Image of a shot and a rabbit. The caption reads "do rabbits need shots."

It depends on where you live, in the U.S.A  your rabbit does not need shots or vaccines. If you live in Europe and certain parts of Australia, then yes, your rabbit will require needs shots. It is important to speak with a Veterinarian to see if any shots are recommended.

Do Rabbits need shots?

No, in the U.S.A  your rabbit does not need shots but the true answer to this question is dependent on where you live. If you live in Europe and certain parts of Australia then yes your rabbit needs shots. If you live anywhere else, including the United Stated of America or Canada then no your rabbit does not need shots.

What shots does my rabbit need?

If you live in Europe or in an area in Australia where you are legally required to vaccinate your rabbit then your rabbit needs shots that prevent myxomatosis and viral hemorrhagic disease. These shots are required in this area because it is quite a common disease in rabbits that live in these parts of the world.

These shots can be given once the rabbit has reached 6 weeks of age and must be injected at least 2 weeks apart. If your rabbit is required to get vaccinated the cost can range from $30-$60 USD depending on your location. This doesn’t include any other costs you may accrue at the vet; this is just the cost for the vaccines.  As a reminder, if your rabbit lives in the United States (USA) or Canada they do not need any vaccines.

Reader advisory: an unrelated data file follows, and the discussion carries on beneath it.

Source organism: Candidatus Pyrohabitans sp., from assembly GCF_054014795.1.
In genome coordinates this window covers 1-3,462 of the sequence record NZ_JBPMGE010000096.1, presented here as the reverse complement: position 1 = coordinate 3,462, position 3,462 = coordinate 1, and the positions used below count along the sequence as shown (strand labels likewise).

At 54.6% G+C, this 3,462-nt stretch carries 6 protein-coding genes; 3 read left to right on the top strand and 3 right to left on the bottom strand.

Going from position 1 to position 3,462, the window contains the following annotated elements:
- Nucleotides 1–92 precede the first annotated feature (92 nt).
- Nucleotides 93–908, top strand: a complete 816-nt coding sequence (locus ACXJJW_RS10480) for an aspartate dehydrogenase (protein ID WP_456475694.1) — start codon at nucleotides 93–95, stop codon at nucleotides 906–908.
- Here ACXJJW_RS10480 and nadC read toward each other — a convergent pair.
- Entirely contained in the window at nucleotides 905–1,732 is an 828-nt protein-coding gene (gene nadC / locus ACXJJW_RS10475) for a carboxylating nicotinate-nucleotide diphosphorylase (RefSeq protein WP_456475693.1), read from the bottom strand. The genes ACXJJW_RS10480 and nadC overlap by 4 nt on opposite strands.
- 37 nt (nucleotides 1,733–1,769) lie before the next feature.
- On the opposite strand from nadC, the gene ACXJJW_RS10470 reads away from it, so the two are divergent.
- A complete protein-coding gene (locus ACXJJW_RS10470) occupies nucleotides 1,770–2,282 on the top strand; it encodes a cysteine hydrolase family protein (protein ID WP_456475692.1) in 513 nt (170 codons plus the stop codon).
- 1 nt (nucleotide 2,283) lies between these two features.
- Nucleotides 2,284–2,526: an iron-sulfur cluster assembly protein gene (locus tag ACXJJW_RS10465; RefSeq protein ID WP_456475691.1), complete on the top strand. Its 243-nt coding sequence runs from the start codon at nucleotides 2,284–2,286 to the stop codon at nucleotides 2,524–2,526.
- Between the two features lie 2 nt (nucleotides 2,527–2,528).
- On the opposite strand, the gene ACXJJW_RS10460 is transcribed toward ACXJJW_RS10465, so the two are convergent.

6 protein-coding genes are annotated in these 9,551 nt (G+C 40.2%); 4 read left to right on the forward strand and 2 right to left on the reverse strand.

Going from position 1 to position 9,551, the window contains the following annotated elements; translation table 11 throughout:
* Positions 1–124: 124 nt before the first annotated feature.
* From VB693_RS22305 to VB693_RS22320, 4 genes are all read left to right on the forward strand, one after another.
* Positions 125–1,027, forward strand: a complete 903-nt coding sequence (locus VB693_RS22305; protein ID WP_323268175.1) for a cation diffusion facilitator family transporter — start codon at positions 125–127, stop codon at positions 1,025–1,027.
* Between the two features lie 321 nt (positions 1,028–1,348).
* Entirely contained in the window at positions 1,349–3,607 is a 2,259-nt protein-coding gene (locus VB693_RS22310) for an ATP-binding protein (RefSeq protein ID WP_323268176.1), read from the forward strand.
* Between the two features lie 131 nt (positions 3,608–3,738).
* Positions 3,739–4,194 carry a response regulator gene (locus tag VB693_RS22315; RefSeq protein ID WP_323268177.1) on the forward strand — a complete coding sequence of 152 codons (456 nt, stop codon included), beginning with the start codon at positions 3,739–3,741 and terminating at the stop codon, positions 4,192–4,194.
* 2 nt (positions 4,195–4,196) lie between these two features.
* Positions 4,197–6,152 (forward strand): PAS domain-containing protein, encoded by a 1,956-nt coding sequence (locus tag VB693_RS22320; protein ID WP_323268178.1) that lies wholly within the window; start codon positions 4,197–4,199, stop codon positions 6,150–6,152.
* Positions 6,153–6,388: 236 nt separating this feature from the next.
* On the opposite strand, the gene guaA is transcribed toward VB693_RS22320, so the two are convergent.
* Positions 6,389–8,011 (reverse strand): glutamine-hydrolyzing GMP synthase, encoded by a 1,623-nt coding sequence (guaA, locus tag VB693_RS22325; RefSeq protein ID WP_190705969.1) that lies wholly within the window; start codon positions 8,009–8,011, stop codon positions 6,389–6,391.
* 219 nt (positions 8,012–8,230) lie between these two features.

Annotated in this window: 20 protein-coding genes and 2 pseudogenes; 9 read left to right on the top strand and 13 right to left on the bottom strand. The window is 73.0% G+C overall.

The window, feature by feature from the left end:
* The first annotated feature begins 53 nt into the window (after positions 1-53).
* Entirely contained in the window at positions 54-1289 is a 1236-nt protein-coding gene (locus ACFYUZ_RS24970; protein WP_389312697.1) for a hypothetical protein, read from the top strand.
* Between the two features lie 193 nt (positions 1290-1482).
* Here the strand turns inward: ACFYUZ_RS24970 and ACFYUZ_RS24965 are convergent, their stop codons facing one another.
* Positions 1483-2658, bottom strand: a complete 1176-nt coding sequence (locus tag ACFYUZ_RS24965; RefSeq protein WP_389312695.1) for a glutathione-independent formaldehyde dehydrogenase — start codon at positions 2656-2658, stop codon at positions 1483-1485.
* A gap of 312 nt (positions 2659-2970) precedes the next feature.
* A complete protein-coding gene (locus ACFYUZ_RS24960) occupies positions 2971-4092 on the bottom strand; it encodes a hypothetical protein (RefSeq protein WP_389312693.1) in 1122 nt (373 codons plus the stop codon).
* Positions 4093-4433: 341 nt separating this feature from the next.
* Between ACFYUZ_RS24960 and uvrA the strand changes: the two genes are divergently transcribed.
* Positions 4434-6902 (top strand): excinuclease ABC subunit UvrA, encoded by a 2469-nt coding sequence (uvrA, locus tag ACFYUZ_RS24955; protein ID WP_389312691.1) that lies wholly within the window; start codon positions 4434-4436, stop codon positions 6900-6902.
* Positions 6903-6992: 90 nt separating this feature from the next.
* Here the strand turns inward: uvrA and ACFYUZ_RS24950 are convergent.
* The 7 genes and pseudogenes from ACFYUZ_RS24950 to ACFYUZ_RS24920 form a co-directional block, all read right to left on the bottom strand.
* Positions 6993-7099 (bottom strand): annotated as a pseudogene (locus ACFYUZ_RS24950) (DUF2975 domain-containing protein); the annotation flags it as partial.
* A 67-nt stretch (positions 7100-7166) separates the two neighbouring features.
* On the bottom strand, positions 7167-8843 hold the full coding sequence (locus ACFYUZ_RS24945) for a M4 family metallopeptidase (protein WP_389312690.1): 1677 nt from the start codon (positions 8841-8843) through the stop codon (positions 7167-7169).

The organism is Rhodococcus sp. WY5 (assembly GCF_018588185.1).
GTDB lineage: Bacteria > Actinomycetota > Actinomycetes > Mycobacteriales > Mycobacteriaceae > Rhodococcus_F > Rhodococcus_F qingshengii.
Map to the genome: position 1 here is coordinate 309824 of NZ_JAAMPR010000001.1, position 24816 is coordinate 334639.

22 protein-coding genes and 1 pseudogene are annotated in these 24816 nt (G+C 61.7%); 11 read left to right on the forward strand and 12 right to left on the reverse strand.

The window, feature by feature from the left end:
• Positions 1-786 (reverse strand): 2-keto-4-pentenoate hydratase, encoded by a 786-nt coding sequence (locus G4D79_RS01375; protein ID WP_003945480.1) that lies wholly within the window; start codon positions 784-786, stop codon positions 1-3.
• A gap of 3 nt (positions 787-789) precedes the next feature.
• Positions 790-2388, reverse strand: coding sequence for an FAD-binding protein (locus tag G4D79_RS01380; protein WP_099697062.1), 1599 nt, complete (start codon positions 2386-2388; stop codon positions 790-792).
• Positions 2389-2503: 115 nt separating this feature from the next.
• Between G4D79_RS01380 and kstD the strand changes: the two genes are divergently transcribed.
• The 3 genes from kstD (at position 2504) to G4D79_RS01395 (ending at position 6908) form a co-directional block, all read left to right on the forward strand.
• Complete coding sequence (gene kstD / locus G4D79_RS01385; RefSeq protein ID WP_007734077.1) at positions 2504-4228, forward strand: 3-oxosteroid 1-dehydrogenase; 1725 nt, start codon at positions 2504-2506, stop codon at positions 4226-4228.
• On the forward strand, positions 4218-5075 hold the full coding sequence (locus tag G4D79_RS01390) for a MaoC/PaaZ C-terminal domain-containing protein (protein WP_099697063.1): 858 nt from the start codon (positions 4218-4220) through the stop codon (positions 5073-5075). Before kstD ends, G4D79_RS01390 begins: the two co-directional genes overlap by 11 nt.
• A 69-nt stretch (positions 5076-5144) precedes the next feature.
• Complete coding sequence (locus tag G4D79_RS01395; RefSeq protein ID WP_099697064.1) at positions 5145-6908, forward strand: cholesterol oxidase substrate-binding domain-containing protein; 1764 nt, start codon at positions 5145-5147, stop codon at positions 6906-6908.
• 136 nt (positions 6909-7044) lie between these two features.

Why doesn’t my rabbit need vaccines?

Rabbits in some locations do not need vaccines because there are not any diseases in these locations that domestic rabbits contract that have a preventative vaccine. This doesn’t mean that if your rabbit is sick that his or her vet may not need to give them a vaccine to feel better, this means that there are not any preventive vaccines for a potential disease in rabbits that are legally required in the United States and Canada. This is due to there not being a mass disease that has an affect on domesticated rabbits in these parts of the world.

Why does my rabbit need vaccines?

If you live in Europe or certain parts of Australia you are legally obligated to vaccinate your rabbit for Myxomatosis and VHD (viral hemorrhagic disease.) You are required to vaccinate against these diseases in certain parts of the world because the disease is rampant and usually fatal to rabbits in these areas. It is possible that your vet may offer these vaccines even if you are not residing in these areas where it is legally required. You can get these shots if you like but it is not necessary and most vets won’t do it.

Mr. Bunny’s (our pet rabbit) vet does not give these shots to her rabbit patients as it is not necessary in the United States and just causes undo stress on your bunny. If you know that you may be traveling aboard with your rabbit then your vet may want to vaccinate them just as a precaution, that’s a conversation you definitely want to have with your vet.